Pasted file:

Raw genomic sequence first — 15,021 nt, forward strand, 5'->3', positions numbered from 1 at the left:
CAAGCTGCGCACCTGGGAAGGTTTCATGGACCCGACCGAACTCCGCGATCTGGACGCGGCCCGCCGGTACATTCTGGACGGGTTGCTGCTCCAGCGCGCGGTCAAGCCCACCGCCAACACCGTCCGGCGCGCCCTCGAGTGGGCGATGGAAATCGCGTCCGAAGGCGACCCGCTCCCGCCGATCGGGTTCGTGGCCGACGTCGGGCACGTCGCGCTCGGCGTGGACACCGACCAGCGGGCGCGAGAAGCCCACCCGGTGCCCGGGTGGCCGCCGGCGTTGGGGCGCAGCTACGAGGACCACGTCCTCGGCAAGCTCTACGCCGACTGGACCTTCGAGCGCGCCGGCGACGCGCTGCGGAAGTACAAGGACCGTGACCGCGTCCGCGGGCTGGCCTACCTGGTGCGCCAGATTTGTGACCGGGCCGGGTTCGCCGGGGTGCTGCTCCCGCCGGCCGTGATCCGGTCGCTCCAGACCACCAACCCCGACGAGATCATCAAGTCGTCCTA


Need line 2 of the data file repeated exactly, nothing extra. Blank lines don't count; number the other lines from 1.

CAAGCTGCGCACCTGGGAAGGTTTCATGGACCCGACCGAACTCCGCGATCTGGACGCGGCCCGCCGGTACATTCTGGACGGGTTGCTGCTCCAGCGCGCGGTCAAGCCCACCGCCAACACCGTCCGGCGCGCCCTCGAGTGGGCGATGGAAATCGCGTCCGAAGGCGACCCGCTCCCGCCGATCGGGTTCGTGGCCGACGTCGGGCACGTCGCGCTCGGCGTGGACACCGACCAGCGGGCGCGAGAAGCCCACCCGGTGCCCGGGTGGCCGCCGGCGTTGGGGCGCAGCTACGAGGACCACGTCCTCGGCAAGCTCTACGCCGACTGGACCTTCGAGCGCGCCGGCGACGCGCTGCGGAAGTACAAGGACCGTGACCGCGTCCGCGGGCTGGCCTACCTGGTGCGCCAGATTTGTGACCGGGCCGGGTTCGCCGGGGTGCTGCTCCCGCCGGCCGTGATCCGGTCGCTCCAGACCACCAACCCCGACGAGATCATCAAGTCGTCCTA